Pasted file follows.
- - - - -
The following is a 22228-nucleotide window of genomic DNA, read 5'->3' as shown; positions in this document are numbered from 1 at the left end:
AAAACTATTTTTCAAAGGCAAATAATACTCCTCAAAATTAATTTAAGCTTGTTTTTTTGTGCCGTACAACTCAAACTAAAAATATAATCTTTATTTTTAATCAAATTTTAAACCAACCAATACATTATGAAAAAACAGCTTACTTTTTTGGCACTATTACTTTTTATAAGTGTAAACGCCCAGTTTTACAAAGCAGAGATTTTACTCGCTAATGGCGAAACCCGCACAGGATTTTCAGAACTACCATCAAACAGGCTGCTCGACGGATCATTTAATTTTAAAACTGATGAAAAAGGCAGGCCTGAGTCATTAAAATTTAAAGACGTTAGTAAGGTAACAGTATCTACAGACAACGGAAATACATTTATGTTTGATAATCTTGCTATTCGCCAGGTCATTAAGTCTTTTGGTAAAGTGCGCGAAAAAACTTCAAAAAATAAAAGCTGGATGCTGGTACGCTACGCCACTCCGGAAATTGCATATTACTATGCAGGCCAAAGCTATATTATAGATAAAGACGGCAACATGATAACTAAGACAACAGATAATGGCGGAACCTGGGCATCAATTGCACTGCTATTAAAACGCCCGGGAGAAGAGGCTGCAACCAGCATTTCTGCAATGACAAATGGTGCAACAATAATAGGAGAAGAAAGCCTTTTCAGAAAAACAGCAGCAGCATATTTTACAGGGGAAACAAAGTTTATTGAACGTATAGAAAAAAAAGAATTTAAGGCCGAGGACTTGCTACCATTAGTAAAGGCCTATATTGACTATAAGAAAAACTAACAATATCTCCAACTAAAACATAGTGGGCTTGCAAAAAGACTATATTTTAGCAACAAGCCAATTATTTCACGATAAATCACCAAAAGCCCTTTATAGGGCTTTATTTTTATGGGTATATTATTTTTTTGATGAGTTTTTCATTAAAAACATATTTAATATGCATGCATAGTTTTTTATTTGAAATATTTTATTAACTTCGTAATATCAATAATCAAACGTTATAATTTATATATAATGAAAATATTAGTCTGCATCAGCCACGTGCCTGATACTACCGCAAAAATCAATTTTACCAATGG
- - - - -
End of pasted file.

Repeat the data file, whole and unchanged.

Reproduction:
The following is a 22228-nucleotide window of genomic DNA, read 5'->3' as shown; positions in this document are numbered from 1 at the left end:
AAAACTATTTTTCAAAGGCAAATAATACTCCTCAAAATTAATTTAAGCTTGTTTTTTTGTGCCGTACAACTCAAACTAAAAATATAATCTTTATTTTTAATCAAATTTTAAACCAACCAATACATTATGAAAAAACAGCTTACTTTTTTGGCACTATTACTTTTTATAAGTGTAAACGCCCAGTTTTACAAAGCAGAGATTTTACTCGCTAATGGCGAAACCCGCACAGGATTTTCAGAACTACCATCAAACAGGCTGCTCGACGGATCATTTAATTTTAAAACTGATGAAAAAGGCAGGCCTGAGTCATTAAAATTTAAAGACGTTAGTAAGGTAACAGTATCTACAGACAACGGAAATACATTTATGTTTGATAATCTTGCTATTCGCCAGGTCATTAAGTCTTTTGGTAAAGTGCGCGAAAAAACTTCAAAAAATAAAAGCTGGATGCTGGTACGCTACGCCACTCCGGAAATTGCATATTACTATGCAGGCCAAAGCTATATTATAGATAAAGACGGCAACATGATAACTAAGACAACAGATAATGGCGGAACCTGGGCATCAATTGCACTGCTATTAAAACGCCCGGGAGAAGAGGCTGCAACCAGCATTTCTGCAATGACAAATGGTGCAACAATAATAGGAGAAGAAAGCCTTTTCAGAAAAACAGCAGCAGCATATTTTACAGGGGAAACAAAGTTTATTGAACGTATAGAAAAAAAAGAATTTAAGGCCGAGGACTTGCTACCATTAGTAAAGGCCTATATTGACTATAAGAAAAACTAACAATATCTCCAACTAAAACATAGTGGGCTTGCAAAAAGACTATATTTTAGCAACAAGCCAATTATTTCACGATAAATCACCAAAAGCCCTTTATAGGGCTTTATTTTTATGGGTATATTATTTTTTTGATGAGTTTTTCATTAAAAACATATTTAATATGCATGCATAGTTTTTTATTTGAAATATTTTATTAACTTCGTAATATCAATAATCAAACGTTATAATTTATATATAATGAAAATATTAGTCTGCATCAGCCACGTGCCTGATACTACCGCAAAAATCAATTTTACCAATGG